Weathering of rocks can lead to association or release of carbon dioxide – in active mountain ranges, the release of carbon dioxide is strongly dominated
Taiwan is an extreme island: Earthquakes and severe typhoons hit the region frequently and change the landscape, sometimes being catastrophic. This makes Taiwan a great laboratory for geosciences. Erosion, for example, occurs a thousand times faster in the center of the island than in its southernmost tip. This difference in erosion rates affects chemical weathering of rocks and gives insight into our planet’s carbon cycle over a scale of millions of years. Now a group of researchers led by Aaron Bove and Niels Hofius of the German Research Center for Geosciences (GFZ) has now taken advantage of the different rates of erosion and studied how the uplift and erosion of rocks determine the balance of carbon emissions and uptake. The surprising result: at high erosion rates, the weathering processes release carbon dioxide; At low rates of erosion, they trap carbon from the atmosphere. The study will be published in Natural Earth Sciences.
Behind all of this are tectonic and chemical processes. Particularly in fast-growing mountains, tectonic uplift and erosion are constantly causing new rock material to emerge from underground. There it is exposed to acidified water circulating that dissolves or changes the rocks. Depending on the type of rocks, this weathering has very different effects on Earth’s climate. For example, if carbonic acid from the soil comes into contact with silicate minerals, limestone (calcium carbonate or calcium carbonate) precipitates, in which carbon binds for a very long time. In the case of a mixture of sulfur minerals, such as pyrite and limestone, the opposite occurs. The sulfuric acid that forms when pyrite comes into contact with water and oxygen dissolves the carbonate minerals, thus producing carbon dioxide. This relationship between mountain building and chemical weathering is thought to affect our planet’s climate on a scale of millions of years. But how exactly does alpine or Himalayan growth affect the climate? Is the process of silicate weathering accelerating causing a cooler climate or is the degradation of limestone by sulfuric acid dominant, leading to an increase in the concentration of carbon dioxide in the atmosphere, with the attendant global warming?
This question can be answered in southern Taiwan. Taiwan is in a subduction zone, as the ocean plate slides under the Asian continent. This subduction causes rapid mountain growth. While the center of the island has been tall for several million years, the southern tip has just come out of the sea. There, the mountains are low-lying and erode relatively slowly. In the far north, where mountains are steep and long, new rocks are quickly brought to Earth’s surface for the weather. It is advantageous that the rocks of southern Taiwan are typical of many young mountain ranges around the world, and contain mostly silicate minerals with some carbonate and pyrite.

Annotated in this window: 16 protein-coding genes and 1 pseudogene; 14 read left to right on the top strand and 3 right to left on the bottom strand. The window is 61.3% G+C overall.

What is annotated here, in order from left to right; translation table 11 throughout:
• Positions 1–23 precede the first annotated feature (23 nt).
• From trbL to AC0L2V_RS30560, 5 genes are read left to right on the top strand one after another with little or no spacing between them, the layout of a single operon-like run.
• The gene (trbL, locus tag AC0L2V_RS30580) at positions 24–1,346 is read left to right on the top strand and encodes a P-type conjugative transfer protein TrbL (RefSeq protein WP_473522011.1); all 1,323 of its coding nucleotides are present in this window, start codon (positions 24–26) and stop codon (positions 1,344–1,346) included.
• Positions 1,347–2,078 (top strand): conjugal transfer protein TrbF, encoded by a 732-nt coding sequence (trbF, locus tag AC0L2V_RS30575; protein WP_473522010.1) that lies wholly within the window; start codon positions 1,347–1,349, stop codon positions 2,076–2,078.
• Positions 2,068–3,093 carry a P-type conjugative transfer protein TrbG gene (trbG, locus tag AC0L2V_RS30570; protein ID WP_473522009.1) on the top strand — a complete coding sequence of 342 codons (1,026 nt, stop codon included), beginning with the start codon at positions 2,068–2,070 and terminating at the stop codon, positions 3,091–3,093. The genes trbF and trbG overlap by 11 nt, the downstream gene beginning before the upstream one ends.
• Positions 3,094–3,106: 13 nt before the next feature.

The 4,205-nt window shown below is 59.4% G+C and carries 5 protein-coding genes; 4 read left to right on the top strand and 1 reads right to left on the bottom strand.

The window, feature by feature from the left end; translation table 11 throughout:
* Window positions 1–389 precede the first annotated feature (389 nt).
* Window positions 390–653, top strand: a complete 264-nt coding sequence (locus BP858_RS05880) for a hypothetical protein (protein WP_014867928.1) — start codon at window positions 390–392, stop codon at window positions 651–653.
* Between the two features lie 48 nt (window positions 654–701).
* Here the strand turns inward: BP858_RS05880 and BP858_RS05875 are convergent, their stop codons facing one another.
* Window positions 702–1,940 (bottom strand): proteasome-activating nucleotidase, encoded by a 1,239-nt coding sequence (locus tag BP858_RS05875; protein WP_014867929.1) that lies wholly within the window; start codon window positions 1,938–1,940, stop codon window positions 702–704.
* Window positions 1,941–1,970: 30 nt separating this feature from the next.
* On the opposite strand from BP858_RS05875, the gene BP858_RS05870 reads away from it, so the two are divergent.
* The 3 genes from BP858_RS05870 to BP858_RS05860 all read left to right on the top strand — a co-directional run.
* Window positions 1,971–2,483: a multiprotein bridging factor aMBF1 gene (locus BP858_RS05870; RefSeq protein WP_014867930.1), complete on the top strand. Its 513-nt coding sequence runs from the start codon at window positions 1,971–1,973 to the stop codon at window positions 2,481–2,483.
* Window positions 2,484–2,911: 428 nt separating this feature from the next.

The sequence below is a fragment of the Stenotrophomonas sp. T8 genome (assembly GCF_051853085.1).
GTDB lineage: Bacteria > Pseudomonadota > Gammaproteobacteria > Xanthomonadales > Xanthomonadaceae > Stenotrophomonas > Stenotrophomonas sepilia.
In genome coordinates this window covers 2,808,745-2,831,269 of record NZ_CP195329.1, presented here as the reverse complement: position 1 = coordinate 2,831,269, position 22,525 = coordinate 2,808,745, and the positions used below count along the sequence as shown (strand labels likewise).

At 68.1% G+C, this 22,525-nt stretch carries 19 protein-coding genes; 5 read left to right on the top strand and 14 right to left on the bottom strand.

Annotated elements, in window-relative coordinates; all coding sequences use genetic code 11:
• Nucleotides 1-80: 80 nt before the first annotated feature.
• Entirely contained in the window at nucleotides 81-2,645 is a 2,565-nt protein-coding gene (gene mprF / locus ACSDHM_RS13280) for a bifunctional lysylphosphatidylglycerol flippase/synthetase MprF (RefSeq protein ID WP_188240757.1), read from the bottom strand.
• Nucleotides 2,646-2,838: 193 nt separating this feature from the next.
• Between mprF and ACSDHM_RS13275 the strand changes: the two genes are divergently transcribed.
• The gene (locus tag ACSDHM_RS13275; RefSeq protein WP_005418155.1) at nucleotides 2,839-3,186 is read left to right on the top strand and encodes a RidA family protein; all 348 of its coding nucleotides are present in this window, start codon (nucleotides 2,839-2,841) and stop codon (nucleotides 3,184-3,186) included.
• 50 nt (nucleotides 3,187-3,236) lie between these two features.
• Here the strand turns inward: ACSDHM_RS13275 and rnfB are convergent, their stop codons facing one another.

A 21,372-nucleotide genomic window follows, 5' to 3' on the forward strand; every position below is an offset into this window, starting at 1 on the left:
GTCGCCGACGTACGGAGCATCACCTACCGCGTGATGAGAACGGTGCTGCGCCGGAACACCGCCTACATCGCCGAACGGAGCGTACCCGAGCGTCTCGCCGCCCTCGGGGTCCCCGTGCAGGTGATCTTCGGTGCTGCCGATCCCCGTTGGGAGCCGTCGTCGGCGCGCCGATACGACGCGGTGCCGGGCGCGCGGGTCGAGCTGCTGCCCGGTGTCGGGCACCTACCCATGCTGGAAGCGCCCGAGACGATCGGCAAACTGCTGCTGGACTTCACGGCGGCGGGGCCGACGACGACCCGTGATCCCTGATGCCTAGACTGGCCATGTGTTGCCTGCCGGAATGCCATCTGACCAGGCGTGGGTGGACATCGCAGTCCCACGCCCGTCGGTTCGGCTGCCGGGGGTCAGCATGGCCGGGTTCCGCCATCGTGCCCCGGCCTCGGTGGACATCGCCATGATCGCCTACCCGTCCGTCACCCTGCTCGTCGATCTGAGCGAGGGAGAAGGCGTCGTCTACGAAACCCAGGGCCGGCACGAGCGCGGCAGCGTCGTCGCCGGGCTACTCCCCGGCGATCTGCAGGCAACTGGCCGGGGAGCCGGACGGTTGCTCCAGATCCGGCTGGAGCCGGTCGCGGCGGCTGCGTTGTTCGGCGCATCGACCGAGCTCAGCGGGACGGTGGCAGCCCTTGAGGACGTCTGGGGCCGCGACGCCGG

In their study, the researchers sampled rivers that collect water from these mountains with different erosion rates. From material dissolved in rivers, researchers estimated the proportion of minerals sulfide, carbonates, and silicates in weathering. These results allowed them to estimate both the amount of carbon dioxide that is isolated and the amount of carbon dioxide emitted from weathering reactions. First author Aaron Boff reports, “We found that in the southern part of Taiwan, carbon dioxide sequestration predominates in the atmosphere. However, in the far north, as mountains erode faster, rates of carbonate and sulfide weathering are dominated and carbon dioxide is released.”
So, will the weathering of mountain ranges lead to an increase in carbon dioxide in the atmosphere? “We can make relatively good statements about Taiwan,” says Aaron Bove. Chemical weathering in these more active mountain belts appears to be a net source of carbon dioxide emissions into the atmosphere due to chemical weathering. But the story may change when sediments eroded from mountains are trapped in the plains. Vast alluvial placer; as is the case at the foot of the Himalayas or the Alps. These deposits are often rich in silicates, which the weathering process isolates carbon dioxide. In addition, mountain building not only brings sedimentary rocks with pyrite and carbonate to the surface of the earth. “, But also the types of rocks that are formed from solid magma and contain many fresh silicates that are affected quickly. Researchers have some mountains to climb before we fully know the net effect of weather factors on Earth’s climate.”
Original study: Co-variation in the weathering of silicates, carbonates, and sulfides leads to the release of carbon dioxide with corrosion
DOI: 10.1038 / s41561-021-00714-3
Active bedrock seepage with yellow-brown weathering fluids; Lushan – Taiwan. (Photo: Kristin Cook, GFZ)
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Metamorphic micro-sediment (schist) with pyrite (gold) grains and carbonate precipitate (white). (Photo: Albert Galle, University of Lorraine)
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Dr.. Aaron Bove
Scientist in the Department of Geomorphology
Phone: +49 331 288 27544[email protected]